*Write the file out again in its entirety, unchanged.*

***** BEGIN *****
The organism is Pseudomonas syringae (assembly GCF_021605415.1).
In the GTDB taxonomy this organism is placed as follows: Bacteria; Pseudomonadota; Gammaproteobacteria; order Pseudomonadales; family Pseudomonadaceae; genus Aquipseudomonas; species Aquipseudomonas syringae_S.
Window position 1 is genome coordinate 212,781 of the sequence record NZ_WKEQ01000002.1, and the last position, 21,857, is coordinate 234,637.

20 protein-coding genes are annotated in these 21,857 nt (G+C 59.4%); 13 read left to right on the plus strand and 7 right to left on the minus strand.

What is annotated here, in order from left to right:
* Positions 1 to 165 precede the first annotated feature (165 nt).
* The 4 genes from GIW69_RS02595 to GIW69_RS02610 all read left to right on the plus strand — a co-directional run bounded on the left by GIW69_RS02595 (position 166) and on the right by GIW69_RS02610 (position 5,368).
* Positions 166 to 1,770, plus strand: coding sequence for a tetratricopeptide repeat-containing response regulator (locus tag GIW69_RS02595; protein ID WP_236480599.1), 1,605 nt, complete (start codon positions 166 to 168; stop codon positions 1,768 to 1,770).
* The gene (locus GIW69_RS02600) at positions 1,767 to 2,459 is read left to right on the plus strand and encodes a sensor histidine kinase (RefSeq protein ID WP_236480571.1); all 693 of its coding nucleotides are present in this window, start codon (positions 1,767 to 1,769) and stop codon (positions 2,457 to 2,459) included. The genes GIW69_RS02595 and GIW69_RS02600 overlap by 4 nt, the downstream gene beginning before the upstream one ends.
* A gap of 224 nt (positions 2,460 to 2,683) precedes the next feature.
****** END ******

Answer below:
The organism is Pseudomonas syringae (assembly GCF_021605415.1).
In the GTDB taxonomy this organism is placed as follows: Bacteria; Pseudomonadota; Gammaproteobacteria; order Pseudomonadales; family Pseudomonadaceae; genus Aquipseudomonas; species Aquipseudomonas syringae_S.
Window position 1 is genome coordinate 212,781 of the sequence record NZ_WKEQ01000002.1, and the last position, 21,857, is coordinate 234,637.

20 protein-coding genes are annotated in these 21,857 nt (G+C 59.4%); 13 read left to right on the plus strand and 7 right to left on the minus strand.

What is annotated here, in order from left to right:
* Positions 1 to 165 precede the first annotated feature (165 nt).
* The 4 genes from GIW69_RS02595 to GIW69_RS02610 all read left to right on the plus strand — a co-directional run bounded on the left by GIW69_RS02595 (position 166) and on the right by GIW69_RS02610 (position 5,368).
* Positions 166 to 1,770, plus strand: coding sequence for a tetratricopeptide repeat-containing response regulator (locus tag GIW69_RS02595; protein ID WP_236480599.1), 1,605 nt, complete (start codon positions 166 to 168; stop codon positions 1,768 to 1,770).
* The gene (locus GIW69_RS02600) at positions 1,767 to 2,459 is read left to right on the plus strand and encodes a sensor histidine kinase (RefSeq protein ID WP_236480571.1); all 693 of its coding nucleotides are present in this window, start codon (positions 1,767 to 1,769) and stop codon (positions 2,457 to 2,459) included. The genes GIW69_RS02595 and GIW69_RS02600 overlap by 4 nt, the downstream gene beginning before the upstream one ends.
* A gap of 224 nt (positions 2,460 to 2,683) precedes the next feature.